The health and wellbeing of the KPLC is important for the sector. To be lauded is the significant investment in transmission capacity over the last decade.

The introduction of competitive bidding for generation sources of certain sizes is crucial in the medium and long term to allow for price discovery, certainty in the development of generation projects and increased transparency.

Auctions would be one way of dealing with the inefficiencies experienced by power project developers. Such auctions however need to be designed appropriately and held regularly in addition to being run by an independent body.

These auctions would allow for the shortening of the development period and cover many aspects of the development risk for investors and the state.

While there is no “real” excess capacity, the issue of demand must be addressed as a priority.

This is the elephant in the room and addressing it is the ultimate holy grail in electricity cost reduction. In 2020, total electricity demand decreased to 11,603 GWh from 11,620 GWh in 2019, with domestic demand falling to 8,796 GWh from 8,854 GWh in the same period.

Electricity sales to large and medium commercial categories declined by 3.6 per cent to 4,281 GWh. While this may partly be attributed to the effects of Covid 19, it lends credence to the greater crucible that is the Kenyan economy.

Increased electricity demand, is the axle through which the wheel of low electricity costs will revolve sustainably into the future. There are absolutely no shortcuts to this.

The power generation capacity and pipeline we currently have was envisioned in accordance with the Least Cost Power Development Plan (LCPDP).

However, a lot of the projects that orchestrated this planned supply, like the electric railway line, Konza city, Lapsset, local manufacturing industries, as was in Vision 2030, have either been delayed or were never realized. In the end, we have planned generation capacity which has to be paid for by a smaller pool of consumers.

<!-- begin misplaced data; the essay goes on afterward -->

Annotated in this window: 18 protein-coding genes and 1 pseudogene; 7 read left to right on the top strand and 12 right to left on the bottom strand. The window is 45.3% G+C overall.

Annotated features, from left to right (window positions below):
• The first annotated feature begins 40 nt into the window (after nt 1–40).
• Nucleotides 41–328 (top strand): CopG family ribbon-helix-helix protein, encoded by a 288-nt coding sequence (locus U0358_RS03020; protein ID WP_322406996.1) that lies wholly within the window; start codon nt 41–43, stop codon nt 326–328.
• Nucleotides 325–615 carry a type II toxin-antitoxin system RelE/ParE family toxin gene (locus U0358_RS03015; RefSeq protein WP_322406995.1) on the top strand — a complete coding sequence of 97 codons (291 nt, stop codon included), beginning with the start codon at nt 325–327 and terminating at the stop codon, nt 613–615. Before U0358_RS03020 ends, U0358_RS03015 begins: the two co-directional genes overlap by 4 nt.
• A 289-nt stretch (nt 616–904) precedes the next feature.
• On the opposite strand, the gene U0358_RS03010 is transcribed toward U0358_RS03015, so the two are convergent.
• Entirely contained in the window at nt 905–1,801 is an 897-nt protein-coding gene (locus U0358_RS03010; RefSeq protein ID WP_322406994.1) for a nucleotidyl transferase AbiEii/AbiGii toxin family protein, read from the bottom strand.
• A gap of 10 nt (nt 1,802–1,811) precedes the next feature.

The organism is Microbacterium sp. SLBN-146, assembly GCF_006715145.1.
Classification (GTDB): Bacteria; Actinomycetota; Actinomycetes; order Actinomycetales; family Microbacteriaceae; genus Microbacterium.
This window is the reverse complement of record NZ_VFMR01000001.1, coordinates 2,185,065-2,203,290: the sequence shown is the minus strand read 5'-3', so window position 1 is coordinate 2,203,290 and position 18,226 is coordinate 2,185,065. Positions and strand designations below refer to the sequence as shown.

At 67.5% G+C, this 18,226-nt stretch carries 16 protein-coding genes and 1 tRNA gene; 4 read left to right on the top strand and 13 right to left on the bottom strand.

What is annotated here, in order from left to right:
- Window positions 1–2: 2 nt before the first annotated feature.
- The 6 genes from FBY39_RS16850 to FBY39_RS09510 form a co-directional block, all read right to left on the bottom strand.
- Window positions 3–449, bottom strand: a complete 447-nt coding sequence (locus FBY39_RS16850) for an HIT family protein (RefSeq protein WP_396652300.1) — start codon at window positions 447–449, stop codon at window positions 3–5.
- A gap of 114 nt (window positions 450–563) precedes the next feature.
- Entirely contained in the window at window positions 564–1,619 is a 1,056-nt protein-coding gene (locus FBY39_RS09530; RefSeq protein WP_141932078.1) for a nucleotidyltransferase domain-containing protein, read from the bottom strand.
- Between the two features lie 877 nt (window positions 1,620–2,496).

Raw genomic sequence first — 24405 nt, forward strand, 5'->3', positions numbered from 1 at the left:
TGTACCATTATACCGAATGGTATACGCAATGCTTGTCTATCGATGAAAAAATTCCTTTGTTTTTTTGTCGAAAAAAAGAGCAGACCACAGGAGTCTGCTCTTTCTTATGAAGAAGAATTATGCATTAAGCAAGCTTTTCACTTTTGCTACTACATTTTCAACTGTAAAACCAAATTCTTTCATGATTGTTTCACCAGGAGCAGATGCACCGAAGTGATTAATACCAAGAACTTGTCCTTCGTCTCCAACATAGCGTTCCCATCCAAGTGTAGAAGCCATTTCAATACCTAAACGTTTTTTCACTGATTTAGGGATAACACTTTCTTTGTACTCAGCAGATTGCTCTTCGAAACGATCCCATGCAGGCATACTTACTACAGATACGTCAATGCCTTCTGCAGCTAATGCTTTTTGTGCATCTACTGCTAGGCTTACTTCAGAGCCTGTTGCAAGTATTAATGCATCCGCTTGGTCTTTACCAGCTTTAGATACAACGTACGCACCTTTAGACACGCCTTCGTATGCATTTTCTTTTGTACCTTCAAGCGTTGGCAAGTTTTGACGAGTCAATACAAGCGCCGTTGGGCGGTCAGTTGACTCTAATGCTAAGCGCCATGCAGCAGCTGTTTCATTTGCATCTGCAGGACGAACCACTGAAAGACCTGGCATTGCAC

It is because of this supply requirement that the government invited IPPs to help generate electricity. In the current power purchase agreements, supply risks are allocated to the IPP’s and KenGen while the demand risk is shouldered by the government and Kenya Power.

It is the government, through Kenya Power that is responsible and best placed to manage demand for the generated electricity.

The economy must be spurred to grow and continue to recover from the Covid 19 pandemic.

How do we increase the demand? By growing the GDP and the income per capita of the nation which particularly involves growing local manufacturing sector, investing in SME’s and agriculture among other micro and macro-economic initiatives.

In addition, it is important to channel the vast renewable energy potential to serve the demand part of the equation.

Innovative solutions like green hydrogen industries can easily be realized with the right actions and policies that can propel Kenya into being a green fuel exporter in the future. Once we grow the demand for power, power costs will be spread over a larger pool allowing for price efficiencies.

This is the most fundamental, most sustainable action that can reduce the cost of power in the long term. And it is possible.

The reduction of the high cost of electricity is not entirely a function of the generation cost but an amalgamation of issues which for sustainability reasons, must be looked at urgently, soberly and with a deeper wider lens.

If this is not strategically done, we may gain today, but lose in the foreseeable future.

Gideon Vincent Ombajo - Renewable Energy Engineer and Energy Efficiency Expert